79. Special consideration has been accorded to promotion of democratic principles in economic activities of people, development of free competition, spreading of corporate principles and encouragement of producers’ cooperatives. Another fast growing area is establishment of local associations of users of financial, water, energy, and other resources and expansion of production and social infrastructure in local communities. Emergence and strengthening of the new public force represented by local self-government is evidence of growing democratisation in society. Intensive formation of civil society has helped to set conditions for effective social partnership of the State and public initiative, with more active involvement of socially responsible businesses, active participation of civil society in public and political life, and wider joint discussion and adoption of the most important state programs and legislation. There are currently over 3,500 registered, public organizations, political parties, and movements of various sorts in Kyrgyzstan. Their social demands made in a great variety of forms, represent the interests of communities and individual citizens. The number and the role of independent mass media that represent a wide spectrum of opinion are also growing.
80. A new direction in the democratisation of society is implementation of the new national idea expressed by the President of Kyrgyz Republic, “Kyrgyzstan – a country of human rights”. The President has approved the National Human Rights Program for 2002-2010 and the corresponding action plan. The Democratic Code and a Concept for Development of the Democratic Security Council are being developed. A position of Ombudsman has been established.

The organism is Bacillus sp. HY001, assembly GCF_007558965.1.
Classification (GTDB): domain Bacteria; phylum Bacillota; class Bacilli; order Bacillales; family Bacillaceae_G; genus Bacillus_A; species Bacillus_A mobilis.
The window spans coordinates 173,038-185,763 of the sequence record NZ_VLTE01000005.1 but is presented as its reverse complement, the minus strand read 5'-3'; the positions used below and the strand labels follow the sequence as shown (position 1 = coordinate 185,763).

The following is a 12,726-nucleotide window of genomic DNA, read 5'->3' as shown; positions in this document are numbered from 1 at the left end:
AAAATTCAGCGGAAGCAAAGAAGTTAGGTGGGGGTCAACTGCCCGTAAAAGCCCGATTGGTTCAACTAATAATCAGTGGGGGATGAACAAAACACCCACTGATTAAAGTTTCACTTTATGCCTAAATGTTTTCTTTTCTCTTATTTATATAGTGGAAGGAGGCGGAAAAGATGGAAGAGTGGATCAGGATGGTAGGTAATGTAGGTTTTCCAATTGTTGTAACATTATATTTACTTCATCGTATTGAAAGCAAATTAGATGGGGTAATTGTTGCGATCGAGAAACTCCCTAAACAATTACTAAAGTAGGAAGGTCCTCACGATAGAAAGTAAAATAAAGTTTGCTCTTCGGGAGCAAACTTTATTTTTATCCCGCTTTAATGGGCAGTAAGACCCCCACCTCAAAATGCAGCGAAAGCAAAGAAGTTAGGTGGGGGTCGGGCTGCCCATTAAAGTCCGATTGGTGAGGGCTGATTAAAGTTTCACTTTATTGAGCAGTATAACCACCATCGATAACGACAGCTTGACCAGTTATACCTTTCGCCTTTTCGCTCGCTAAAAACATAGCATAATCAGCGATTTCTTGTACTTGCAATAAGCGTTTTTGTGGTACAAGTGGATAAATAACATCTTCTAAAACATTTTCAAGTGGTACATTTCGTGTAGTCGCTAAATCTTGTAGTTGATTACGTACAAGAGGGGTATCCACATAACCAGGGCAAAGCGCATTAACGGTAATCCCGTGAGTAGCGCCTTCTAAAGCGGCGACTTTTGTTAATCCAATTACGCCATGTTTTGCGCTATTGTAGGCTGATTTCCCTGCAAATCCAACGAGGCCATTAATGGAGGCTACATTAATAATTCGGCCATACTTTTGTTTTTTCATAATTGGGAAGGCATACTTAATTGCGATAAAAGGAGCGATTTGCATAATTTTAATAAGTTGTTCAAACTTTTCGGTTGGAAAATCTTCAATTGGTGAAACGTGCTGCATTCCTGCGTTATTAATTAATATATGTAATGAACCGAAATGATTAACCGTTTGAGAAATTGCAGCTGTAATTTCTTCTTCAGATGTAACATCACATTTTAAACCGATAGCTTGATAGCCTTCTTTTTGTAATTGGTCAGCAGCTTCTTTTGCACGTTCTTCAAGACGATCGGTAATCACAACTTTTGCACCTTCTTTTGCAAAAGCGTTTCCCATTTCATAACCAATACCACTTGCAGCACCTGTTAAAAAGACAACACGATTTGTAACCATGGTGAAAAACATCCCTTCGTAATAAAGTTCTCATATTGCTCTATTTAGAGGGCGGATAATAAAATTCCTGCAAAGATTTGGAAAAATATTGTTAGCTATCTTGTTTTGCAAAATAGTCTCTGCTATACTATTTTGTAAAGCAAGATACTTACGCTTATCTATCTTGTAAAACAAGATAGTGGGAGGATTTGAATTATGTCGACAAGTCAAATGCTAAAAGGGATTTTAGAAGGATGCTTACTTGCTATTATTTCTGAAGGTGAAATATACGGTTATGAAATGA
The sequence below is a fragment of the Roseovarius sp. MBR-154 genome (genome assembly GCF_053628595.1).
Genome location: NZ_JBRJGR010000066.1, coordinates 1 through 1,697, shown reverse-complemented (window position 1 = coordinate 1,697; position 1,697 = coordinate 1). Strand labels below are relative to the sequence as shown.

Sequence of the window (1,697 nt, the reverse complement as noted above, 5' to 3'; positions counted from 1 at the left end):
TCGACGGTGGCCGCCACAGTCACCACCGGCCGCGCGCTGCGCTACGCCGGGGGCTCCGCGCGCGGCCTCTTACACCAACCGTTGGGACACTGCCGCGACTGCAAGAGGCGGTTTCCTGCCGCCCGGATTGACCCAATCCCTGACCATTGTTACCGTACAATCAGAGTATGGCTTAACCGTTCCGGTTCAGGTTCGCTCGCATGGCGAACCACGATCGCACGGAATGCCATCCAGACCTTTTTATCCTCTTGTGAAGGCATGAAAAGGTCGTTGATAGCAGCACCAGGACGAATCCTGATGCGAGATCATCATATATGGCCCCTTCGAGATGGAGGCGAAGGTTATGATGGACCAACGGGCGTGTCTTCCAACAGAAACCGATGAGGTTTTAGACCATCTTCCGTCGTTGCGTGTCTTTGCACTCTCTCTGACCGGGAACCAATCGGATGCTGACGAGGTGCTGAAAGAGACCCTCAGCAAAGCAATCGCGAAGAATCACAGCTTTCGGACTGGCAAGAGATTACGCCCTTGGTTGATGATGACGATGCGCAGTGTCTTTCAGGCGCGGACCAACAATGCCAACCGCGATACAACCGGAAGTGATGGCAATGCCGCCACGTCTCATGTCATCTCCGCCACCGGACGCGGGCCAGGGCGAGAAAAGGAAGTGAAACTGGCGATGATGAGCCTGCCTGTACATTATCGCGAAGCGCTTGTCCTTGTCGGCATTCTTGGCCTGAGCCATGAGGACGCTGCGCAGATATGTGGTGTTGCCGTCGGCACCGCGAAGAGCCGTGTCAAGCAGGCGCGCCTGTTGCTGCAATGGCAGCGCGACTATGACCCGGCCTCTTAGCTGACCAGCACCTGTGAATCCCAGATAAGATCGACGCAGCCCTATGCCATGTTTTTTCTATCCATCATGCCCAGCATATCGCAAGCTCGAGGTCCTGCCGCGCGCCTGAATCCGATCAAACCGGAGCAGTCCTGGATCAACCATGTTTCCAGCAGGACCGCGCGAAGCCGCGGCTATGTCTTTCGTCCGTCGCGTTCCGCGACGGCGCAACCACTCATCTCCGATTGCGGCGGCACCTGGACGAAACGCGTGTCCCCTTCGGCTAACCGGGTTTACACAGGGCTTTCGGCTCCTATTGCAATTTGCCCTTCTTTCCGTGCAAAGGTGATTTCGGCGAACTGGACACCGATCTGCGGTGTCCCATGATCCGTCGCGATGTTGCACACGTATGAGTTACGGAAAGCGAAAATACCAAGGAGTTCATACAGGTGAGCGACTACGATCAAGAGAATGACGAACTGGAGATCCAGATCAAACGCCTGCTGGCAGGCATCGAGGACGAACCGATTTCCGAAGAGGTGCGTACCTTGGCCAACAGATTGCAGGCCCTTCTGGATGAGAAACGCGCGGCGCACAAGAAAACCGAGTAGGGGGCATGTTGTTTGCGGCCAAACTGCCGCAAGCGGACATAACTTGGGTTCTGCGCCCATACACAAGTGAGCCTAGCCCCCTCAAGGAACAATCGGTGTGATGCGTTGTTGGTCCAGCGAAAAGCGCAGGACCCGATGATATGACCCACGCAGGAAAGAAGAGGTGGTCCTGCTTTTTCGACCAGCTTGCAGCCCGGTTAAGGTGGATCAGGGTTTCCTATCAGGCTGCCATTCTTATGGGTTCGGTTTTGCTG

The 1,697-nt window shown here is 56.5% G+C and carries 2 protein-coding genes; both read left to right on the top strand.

81. There are still many issues that need to be resolved to promote the development of democratic institutions.
The elections system and the procedures for forming elected government bodies will benefit from further improvements. In particular, this refers to further increase in representation of political parties, local communities, and n the Jogorku Kenesh, appointment of judges by election, and greater political responsibility of elected bodies to voters. The most numerous democratic institutions – aiyl okmotu - should be empowered and supported by necessary resources. The newly elected LSG leaders find themselves in a difficult position. Many of them lack basic experience in managing local communities.
Local communities are in need of financial and technical resources that are necessary to address local issues, while government bodies lack competent and professional staff capable of organizing activities to foster development of villages and towns. People lack information on the operation of government agencies, while the authorities are unaware of the social mood and state of things in local communities. As a result of insufficient use of social management technologies on the part of management bodies at various levels, there appear instances of uncivilised forms of opposition and confrontation (political, interethnic, social, and so forth) in resolution of debates and disputes.
Participation by the people in the use of financial resources, land, real estate, and public infrastructure is not always fair and controlled. Quite often, state agencies and officials either violate or ignore the constitutional rights and freedoms of people. Due to ideological vagueness and organizational weakness, the role that political parties have in social affairs, state policy formation, and protection of constructive interests of various social groups, is quite insignificant.
Lack the fund-raising skills necessary for survival and development and, thus, are greatly dependent on donors and sponsors. The use of available resources for support of ethnic development and enforcement of human rights of ethnic groups is still inefficient.
Mass media do not have an adequate financial basis. Some newspapers underestimate the legal and economic implications of their publications and do not have the legal skills to protect their rights. There is much room for development as regards the professionalism and ethics among mass media workers. An effective mechanism of public control over the state media is needed. There is no legislation regulating activities of electronic media and the Internet.
82. The main goal is to create a system of democratic institutions that will ensure effective participation by all competent elements of the community in addressing poverty issues, ensuring sustainable development of individuals, society and the State.
83. The expansion of the public base and transparency of the state governance